# Discovering the Magic of ASA and AAS Congruence in Triangles

Triangles, with their elegant three-sided structures, offer a plethora of intriguing properties. Among these are the postulates that determine their congruence. While we've previously discussed congruence through sides with the SSS and SAS postulates, let's now explore how angles play a central role with the ASA (Angle-Side-Angle) and AAS (Angle-Angle-Side) postulates. When we talk about congruent triangles, we mean that they have the same size and shape. But how can we determine congruence without comparing every single aspect? That's where the ASA and AAS postulates come to our aid. These postulates provide shortcuts, focusing on angles to ensure two triangles are congruent.

## Step-by-step Guide: ASA and AAS Congruence

**1.** **ASA (Angle-Side-Angle) Congruence Postulate**:

If two angles and the included side of one triangle are congruent to two angles and the included side of another triangle, then the triangles are congruent. To use this postulate:

- Ensure you know the magnitudes of two angles and the length of the included side for both triangles.
- Compare these angles and the side.
- If both conditions are met, then the triangles are congruent.

**2. AAS (Angle-Angle-Side) Congruence Postulate**:

If two angles and a non-included side of one triangle are congruent to two angles and a non-included side of another triangle, then the triangles are congruent. To use this postulate:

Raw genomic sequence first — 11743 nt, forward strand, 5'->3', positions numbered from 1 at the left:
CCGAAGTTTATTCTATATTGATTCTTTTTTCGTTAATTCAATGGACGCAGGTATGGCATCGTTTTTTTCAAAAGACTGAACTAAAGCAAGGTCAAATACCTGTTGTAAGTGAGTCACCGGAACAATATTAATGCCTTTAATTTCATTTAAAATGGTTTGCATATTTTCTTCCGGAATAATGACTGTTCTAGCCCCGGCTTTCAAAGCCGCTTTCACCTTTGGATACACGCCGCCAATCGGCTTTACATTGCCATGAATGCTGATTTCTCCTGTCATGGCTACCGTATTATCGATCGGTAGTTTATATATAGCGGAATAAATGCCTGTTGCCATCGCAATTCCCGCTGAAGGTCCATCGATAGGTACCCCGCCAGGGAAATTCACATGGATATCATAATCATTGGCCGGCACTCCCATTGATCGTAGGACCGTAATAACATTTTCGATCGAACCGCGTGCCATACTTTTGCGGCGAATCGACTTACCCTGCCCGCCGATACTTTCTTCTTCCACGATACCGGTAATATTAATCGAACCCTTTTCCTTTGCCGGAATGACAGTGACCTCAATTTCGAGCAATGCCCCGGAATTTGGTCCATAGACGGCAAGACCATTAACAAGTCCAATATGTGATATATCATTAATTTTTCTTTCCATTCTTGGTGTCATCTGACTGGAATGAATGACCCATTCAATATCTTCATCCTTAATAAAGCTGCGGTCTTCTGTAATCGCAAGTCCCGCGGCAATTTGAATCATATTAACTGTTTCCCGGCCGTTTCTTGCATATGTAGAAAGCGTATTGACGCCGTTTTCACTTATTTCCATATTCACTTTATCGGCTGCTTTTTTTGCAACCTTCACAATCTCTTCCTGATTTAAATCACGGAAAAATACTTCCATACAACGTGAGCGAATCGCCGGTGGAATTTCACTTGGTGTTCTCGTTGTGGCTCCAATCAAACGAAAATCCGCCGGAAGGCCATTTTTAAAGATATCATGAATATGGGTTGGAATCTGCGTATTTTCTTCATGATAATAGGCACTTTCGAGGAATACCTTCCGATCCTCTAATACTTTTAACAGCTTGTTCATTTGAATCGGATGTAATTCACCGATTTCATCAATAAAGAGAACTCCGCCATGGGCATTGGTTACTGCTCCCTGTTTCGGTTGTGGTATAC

- Make sure you know the magnitudes of two angles and the length of a side (that’s not between the two angles) for both triangles.
- Compare these angles and the side.
- If all match, then the triangles are congruent.

### Examples

**Example 1:**

Are triangles with angles \(40^{\circ}\), \(90^{\circ}\) and a side of \(5 \text{ cm}\) (between the two angles) and another triangle with angles \(40^{\circ}\), \(90^{\circ}\) and a side of \(5 \text{ cm}\) congruent based on the ASA postulate?

**Solution**:

Both triangles have:

Angles of \(40^{\circ}\) and \(90^{\circ}\)

An included side of \(5 \text{ cm}\)

Since both the angles and the included side match, the triangles are congruent by the ASA postulate.

**Example 2:**

Are triangles with angles \(30^{\circ}\) and \(50^{\circ}\), and a non-included side of \(7 \text{ cm}\), and another triangle with angles \(30^{\circ}\) and \(50^{\circ}\), with a non-included side of \(7 \text{ cm}\) congruent based on the AAS postulate?

**Solution**:

Both triangles have:

Angles of \(30^{\circ}\) and \(50^{\circ}\)

A non-included side of \(7 \text{ cm}\)

Since the angles and the non-included side match, the triangles are congruent by the AAS postulate.

### Practice Questions:

- Are triangles with angles \(60^{\circ}\) and \(80^{\circ}\), and a non-included side of \(10 \text{ cm}\), and another triangle with angles \(60^{\circ}\) and \(80^{\circ}\), with a non-included side of \(11 \text{ cm}\) congruent by the AAS postulate?
- Are triangles with angles \(70^{\circ}\) and \(110^{\circ}\), and an included side of \(12 \text{ cm}\), and another triangle with angles \(70^{\circ}\) and \(110^{\circ}\), with an included side of \(12 \text{ cm}\) congruent by the ASA postulate?

**Answers**:

- No
- Yes

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